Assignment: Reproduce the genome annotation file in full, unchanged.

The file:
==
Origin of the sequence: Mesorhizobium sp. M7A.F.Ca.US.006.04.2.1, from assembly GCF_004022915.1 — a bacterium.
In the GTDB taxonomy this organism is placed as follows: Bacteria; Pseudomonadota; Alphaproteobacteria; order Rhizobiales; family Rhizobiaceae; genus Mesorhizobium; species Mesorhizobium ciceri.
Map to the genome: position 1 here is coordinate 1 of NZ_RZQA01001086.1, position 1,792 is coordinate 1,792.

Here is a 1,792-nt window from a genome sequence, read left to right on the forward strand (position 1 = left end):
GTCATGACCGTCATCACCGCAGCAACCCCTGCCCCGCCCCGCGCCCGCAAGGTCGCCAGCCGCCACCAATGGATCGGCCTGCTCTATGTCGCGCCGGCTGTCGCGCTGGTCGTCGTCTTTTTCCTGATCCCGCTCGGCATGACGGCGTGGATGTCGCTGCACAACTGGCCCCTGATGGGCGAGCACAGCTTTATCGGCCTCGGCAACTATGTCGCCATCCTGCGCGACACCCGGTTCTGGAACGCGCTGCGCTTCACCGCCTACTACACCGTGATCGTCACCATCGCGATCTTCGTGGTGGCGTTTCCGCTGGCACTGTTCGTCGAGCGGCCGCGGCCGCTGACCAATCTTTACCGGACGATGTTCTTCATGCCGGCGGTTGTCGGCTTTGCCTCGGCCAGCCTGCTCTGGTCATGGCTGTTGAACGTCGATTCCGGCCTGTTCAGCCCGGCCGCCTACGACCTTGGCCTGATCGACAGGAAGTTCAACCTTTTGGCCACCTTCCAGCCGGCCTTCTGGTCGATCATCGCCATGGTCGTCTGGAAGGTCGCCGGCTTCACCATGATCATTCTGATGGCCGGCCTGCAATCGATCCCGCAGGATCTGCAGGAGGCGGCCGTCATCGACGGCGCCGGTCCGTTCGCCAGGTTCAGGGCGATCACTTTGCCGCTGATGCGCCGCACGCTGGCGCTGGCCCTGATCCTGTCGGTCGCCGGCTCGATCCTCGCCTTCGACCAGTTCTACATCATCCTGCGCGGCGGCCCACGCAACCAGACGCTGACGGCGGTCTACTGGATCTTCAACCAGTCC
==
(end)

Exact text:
Origin of the sequence: Mesorhizobium sp. M7A.F.Ca.US.006.04.2.1, from assembly GCF_004022915.1 — a bacterium.
In the GTDB taxonomy this organism is placed as follows: Bacteria; Pseudomonadota; Alphaproteobacteria; order Rhizobiales; family Rhizobiaceae; genus Mesorhizobium; species Mesorhizobium ciceri.
Map to the genome: position 1 here is coordinate 1 of NZ_RZQA01001086.1, position 1,792 is coordinate 1,792.

Here is a 1,792-nt window from a genome sequence, read left to right on the forward strand (position 1 = left end):
GTCATGACCGTCATCACCGCAGCAACCCCTGCCCCGCCCCGCGCCCGCAAGGTCGCCAGCCGCCACCAATGGATCGGCCTGCTCTATGTCGCGCCGGCTGTCGCGCTGGTCGTCGTCTTTTTCCTGATCCCGCTCGGCATGACGGCGTGGATGTCGCTGCACAACTGGCCCCTGATGGGCGAGCACAGCTTTATCGGCCTCGGCAACTATGTCGCCATCCTGCGCGACACCCGGTTCTGGAACGCGCTGCGCTTCACCGCCTACTACACCGTGATCGTCACCATCGCGATCTTCGTGGTGGCGTTTCCGCTGGCACTGTTCGTCGAGCGGCCGCGGCCGCTGACCAATCTTTACCGGACGATGTTCTTCATGCCGGCGGTTGTCGGCTTTGCCTCGGCCAGCCTGCTCTGGTCATGGCTGTTGAACGTCGATTCCGGCCTGTTCAGCCCGGCCGCCTACGACCTTGGCCTGATCGACAGGAAGTTCAACCTTTTGGCCACCTTCCAGCCGGCCTTCTGGTCGATCATCGCCATGGTCGTCTGGAAGGTCGCCGGCTTCACCATGATCATTCTGATGGCCGGCCTGCAATCGATCCCGCAGGATCTGCAGGAGGCGGCCGTCATCGACGGCGCCGGTCCGTTCGCCAGGTTCAGGGCGATCACTTTGCCGCTGATGCGCCGCACGCTGGCGCTGGCCCTGATCCTGTCGGTCGCCGGCTCGATCCTCGCCTTCGACCAGTTCTACATCATCCTGCGCGGCGGCCCACGCAACCAGACGCTGACGGCGGTCTACTGGATCTTCAACCAGTCC